Discount store sales rocket as shoppers feel the pinch

Traditional supermarkets aim to fight back

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Sales at discount stores are rocketing, according to Barclaycard, which says we're spending nearly 30 percent more there than this time last year.

By examining debit and credit card transactions for April, the company has found that while overall spending is up 3.7 percent on last year, the value of individual transactions has fallen by five percent. In other words, we're shopping more, but spending less each time we do.



During April, spending at discount stores - from pound shops to discount supermarkets - was 29.8 percent higher than last year.

"Though many economic indicators continue to paint a positive picture and the talk is of a recovering economy, the improvements are yet to trickle down and positively impact on household budgets," says Val Soranno Keating, CEO of Barclaycard.

"While the growth in spending in April is encouraging, this is as likely to reflect the better weather and the long Easter weekend as any improvement in the economy."

Some sectors, says Barclaycard, saw a respectable increase in sales last month: clothing spend grew 13.8 percent, supermarket spending 8.9 percent and department stores 4.1 percent. And there's been a big rise in spending at DIY stores and garden centres - 11.9 percent and 20.2 percent respectively - which Barclaycard puts down to the housing boom.

However, spending on petrol fell by 5.8 percent, while spending in furniture stores was down 2.2 percent.

"Lack of wage growth has acted as a brake on consumer spending for a long time and, though there are signs that it could finally be improving, until we see several months of real wage increases, consumers will likely remain cautious with their spending, with growth remaining uneven in the coming months," says Sorrano Keating.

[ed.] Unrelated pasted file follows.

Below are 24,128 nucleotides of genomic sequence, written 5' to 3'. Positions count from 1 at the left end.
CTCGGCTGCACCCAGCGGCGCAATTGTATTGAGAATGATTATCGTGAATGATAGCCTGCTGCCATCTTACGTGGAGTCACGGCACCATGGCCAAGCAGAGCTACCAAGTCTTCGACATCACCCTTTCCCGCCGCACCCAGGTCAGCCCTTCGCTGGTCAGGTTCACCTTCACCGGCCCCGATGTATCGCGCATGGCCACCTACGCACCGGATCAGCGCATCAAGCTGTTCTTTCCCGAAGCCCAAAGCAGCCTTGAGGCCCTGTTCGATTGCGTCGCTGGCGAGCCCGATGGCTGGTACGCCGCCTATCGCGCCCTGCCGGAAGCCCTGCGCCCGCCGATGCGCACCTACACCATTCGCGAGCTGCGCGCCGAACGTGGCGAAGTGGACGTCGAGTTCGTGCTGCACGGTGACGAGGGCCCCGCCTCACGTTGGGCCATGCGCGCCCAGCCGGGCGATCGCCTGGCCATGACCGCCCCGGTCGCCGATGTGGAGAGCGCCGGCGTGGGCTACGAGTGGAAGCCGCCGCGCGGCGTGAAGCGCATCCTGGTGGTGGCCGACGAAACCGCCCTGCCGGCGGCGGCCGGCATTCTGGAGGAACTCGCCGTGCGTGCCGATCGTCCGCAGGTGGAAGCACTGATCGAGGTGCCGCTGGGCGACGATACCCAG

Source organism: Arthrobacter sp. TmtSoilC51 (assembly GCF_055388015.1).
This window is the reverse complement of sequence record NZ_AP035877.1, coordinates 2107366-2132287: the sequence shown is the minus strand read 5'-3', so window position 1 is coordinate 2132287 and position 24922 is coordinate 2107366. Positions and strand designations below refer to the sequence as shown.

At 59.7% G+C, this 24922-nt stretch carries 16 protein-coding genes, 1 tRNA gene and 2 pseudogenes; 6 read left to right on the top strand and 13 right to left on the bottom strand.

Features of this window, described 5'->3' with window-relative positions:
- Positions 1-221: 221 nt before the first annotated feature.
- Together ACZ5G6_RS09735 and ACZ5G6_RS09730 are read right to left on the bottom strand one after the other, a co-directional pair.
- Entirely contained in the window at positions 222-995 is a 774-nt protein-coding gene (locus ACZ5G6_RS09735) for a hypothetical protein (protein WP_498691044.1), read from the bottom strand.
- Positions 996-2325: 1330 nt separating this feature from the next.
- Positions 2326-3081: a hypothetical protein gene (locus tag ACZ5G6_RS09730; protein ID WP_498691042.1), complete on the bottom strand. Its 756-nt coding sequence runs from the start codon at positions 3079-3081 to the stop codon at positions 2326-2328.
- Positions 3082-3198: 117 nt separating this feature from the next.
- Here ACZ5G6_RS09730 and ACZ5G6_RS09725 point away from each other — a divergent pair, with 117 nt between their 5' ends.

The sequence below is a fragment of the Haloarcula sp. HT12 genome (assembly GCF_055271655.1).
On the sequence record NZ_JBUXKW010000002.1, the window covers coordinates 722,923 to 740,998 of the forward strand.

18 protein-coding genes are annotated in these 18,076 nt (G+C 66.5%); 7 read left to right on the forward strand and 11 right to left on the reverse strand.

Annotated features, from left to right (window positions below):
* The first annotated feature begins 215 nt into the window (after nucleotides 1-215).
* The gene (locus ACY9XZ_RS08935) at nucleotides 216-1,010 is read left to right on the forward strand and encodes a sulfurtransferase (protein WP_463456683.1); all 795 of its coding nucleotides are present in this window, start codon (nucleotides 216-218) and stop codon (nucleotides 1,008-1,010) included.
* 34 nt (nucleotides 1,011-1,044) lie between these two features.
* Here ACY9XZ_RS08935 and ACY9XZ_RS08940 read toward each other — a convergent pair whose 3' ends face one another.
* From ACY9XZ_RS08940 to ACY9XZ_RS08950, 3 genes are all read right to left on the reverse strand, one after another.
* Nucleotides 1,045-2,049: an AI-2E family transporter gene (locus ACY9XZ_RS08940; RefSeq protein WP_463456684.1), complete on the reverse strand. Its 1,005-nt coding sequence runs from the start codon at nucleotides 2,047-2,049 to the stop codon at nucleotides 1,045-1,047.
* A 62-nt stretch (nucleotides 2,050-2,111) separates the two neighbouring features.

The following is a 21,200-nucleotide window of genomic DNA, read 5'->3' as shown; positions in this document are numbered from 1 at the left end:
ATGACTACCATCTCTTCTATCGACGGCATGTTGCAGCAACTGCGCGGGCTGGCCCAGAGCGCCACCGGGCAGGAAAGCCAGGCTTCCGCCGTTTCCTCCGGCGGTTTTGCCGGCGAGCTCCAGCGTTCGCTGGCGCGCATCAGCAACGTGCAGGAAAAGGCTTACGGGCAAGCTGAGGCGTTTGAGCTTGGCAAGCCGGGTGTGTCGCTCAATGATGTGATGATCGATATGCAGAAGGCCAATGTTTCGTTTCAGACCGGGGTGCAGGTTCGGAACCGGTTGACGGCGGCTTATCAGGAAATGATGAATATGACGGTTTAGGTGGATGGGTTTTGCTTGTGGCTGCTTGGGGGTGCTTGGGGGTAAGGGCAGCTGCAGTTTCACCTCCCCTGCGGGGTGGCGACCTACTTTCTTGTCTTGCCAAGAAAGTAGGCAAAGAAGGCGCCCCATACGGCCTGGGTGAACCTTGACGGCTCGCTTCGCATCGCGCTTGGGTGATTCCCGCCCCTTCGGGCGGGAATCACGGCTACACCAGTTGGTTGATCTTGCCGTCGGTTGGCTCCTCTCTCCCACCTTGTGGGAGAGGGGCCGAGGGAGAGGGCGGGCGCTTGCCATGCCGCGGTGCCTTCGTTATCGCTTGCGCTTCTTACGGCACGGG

A recent report from industry analyst Planet Retail revealed that discount retailers are increasing in number and steadily attracting more middle-class shoppers. It predicts that discounters will achieve a compound annual growth rate of 10.5 percent over the next five years, with Aldi and Lidl adding as much as £5.9 billion in sales.

"The enduring success of the discounters owes much to three key dynamics – physical expansion, increasing average basket size and widening customer base. A virtuous circle of reaching and retaining new customers, and enticing existing customers to spend more," says senior retail analyst Stephen Springham.

"With both Aldi and Lidl earmarking substantial capital for investment in the UK, physical expansion will accelerate rather than recede – each will open 25-40 news stores per annum over the next five years."

Traditional supermarkets are responding by reviewing their strategies, switching from one-off promotions to lower prices longer-term. "For all their stellar growth, the discounters are not infallible, nor are they immune from downward pricing pressure from the larger multiples," says Springham.

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